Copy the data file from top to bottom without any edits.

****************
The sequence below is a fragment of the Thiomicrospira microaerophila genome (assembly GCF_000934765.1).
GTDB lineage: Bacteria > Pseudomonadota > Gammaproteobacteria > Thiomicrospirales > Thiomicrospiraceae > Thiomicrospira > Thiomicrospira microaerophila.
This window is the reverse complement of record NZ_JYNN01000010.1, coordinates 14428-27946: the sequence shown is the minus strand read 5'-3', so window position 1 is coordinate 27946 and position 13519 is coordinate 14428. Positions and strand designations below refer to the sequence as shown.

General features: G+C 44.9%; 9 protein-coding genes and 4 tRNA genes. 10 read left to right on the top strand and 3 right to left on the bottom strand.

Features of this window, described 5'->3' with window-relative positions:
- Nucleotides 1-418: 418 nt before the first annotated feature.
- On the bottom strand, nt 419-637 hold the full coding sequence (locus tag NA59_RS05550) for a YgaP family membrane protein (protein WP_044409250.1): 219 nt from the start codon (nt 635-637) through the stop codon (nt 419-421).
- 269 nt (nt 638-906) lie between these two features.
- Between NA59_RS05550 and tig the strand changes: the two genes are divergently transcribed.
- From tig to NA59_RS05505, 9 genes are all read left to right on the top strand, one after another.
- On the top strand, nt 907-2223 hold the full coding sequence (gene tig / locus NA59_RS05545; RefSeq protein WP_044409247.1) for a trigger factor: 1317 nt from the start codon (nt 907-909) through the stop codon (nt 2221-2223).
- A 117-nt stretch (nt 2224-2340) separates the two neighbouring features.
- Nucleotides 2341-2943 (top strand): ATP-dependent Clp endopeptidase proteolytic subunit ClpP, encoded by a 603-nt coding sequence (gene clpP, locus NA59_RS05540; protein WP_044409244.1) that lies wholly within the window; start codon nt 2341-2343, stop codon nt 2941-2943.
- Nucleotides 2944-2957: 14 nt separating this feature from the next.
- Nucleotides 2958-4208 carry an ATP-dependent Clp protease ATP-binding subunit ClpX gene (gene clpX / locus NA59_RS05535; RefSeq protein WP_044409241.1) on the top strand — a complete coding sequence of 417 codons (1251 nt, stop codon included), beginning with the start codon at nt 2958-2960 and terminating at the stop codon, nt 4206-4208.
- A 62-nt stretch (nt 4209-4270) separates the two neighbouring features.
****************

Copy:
The sequence below is a fragment of the Thiomicrospira microaerophila genome (assembly GCF_000934765.1).
GTDB lineage: Bacteria > Pseudomonadota > Gammaproteobacteria > Thiomicrospirales > Thiomicrospiraceae > Thiomicrospira > Thiomicrospira microaerophila.
This window is the reverse complement of record NZ_JYNN01000010.1, coordinates 14428-27946: the sequence shown is the minus strand read 5'-3', so window position 1 is coordinate 27946 and position 13519 is coordinate 14428. Positions and strand designations below refer to the sequence as shown.

General features: G+C 44.9%; 9 protein-coding genes and 4 tRNA genes. 10 read left to right on the top strand and 3 right to left on the bottom strand.

Features of this window, described 5'->3' with window-relative positions:
- Nucleotides 1-418: 418 nt before the first annotated feature.
- On the bottom strand, nt 419-637 hold the full coding sequence (locus tag NA59_RS05550) for a YgaP family membrane protein (protein WP_044409250.1): 219 nt from the start codon (nt 635-637) through the stop codon (nt 419-421).
- 269 nt (nt 638-906) lie between these two features.
- Between NA59_RS05550 and tig the strand changes: the two genes are divergently transcribed.
- From tig to NA59_RS05505, 9 genes are all read left to right on the top strand, one after another.
- On the top strand, nt 907-2223 hold the full coding sequence (gene tig / locus NA59_RS05545; RefSeq protein WP_044409247.1) for a trigger factor: 1317 nt from the start codon (nt 907-909) through the stop codon (nt 2221-2223).
- A 117-nt stretch (nt 2224-2340) separates the two neighbouring features.
- Nucleotides 2341-2943 (top strand): ATP-dependent Clp endopeptidase proteolytic subunit ClpP, encoded by a 603-nt coding sequence (gene clpP, locus NA59_RS05540; protein WP_044409244.1) that lies wholly within the window; start codon nt 2341-2343, stop codon nt 2941-2943.
- Nucleotides 2944-2957: 14 nt separating this feature from the next.
- Nucleotides 2958-4208 carry an ATP-dependent Clp protease ATP-binding subunit ClpX gene (gene clpX / locus NA59_RS05535; RefSeq protein WP_044409241.1) on the top strand — a complete coding sequence of 417 codons (1251 nt, stop codon included), beginning with the start codon at nt 2958-2960 and terminating at the stop codon, nt 4206-4208.
- A 62-nt stretch (nt 4209-4270) separates the two neighbouring features.